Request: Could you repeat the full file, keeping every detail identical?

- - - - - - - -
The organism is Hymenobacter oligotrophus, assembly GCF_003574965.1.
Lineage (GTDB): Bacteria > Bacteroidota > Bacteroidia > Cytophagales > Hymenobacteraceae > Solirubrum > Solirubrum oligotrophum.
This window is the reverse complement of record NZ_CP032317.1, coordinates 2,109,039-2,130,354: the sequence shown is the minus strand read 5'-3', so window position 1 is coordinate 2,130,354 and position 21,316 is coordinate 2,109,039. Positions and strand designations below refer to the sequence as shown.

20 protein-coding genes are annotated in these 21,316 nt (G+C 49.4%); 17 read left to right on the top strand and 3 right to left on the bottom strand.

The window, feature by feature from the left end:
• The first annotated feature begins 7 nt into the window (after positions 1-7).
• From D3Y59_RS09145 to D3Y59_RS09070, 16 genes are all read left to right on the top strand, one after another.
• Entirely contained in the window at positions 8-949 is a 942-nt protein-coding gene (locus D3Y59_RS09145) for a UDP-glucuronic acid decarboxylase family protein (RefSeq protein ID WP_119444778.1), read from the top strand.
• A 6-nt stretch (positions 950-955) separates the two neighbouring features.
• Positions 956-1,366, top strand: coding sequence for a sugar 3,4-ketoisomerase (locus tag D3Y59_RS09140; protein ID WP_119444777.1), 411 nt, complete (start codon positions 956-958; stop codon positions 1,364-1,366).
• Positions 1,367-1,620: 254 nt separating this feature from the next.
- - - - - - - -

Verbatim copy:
The organism is Hymenobacter oligotrophus, assembly GCF_003574965.1.
Lineage (GTDB): Bacteria > Bacteroidota > Bacteroidia > Cytophagales > Hymenobacteraceae > Solirubrum > Solirubrum oligotrophum.
This window is the reverse complement of record NZ_CP032317.1, coordinates 2,109,039-2,130,354: the sequence shown is the minus strand read 5'-3', so window position 1 is coordinate 2,130,354 and position 21,316 is coordinate 2,109,039. Positions and strand designations below refer to the sequence as shown.

20 protein-coding genes are annotated in these 21,316 nt (G+C 49.4%); 17 read left to right on the top strand and 3 right to left on the bottom strand.

The window, feature by feature from the left end:
• The first annotated feature begins 7 nt into the window (after positions 1-7).
• From D3Y59_RS09145 to D3Y59_RS09070, 16 genes are all read left to right on the top strand, one after another.
• Entirely contained in the window at positions 8-949 is a 942-nt protein-coding gene (locus D3Y59_RS09145) for a UDP-glucuronic acid decarboxylase family protein (RefSeq protein ID WP_119444778.1), read from the top strand.
• A 6-nt stretch (positions 950-955) separates the two neighbouring features.
• Positions 956-1,366, top strand: coding sequence for a sugar 3,4-ketoisomerase (locus tag D3Y59_RS09140; protein ID WP_119444777.1), 411 nt, complete (start codon positions 956-958; stop codon positions 1,364-1,366).
• Positions 1,367-1,620: 254 nt separating this feature from the next.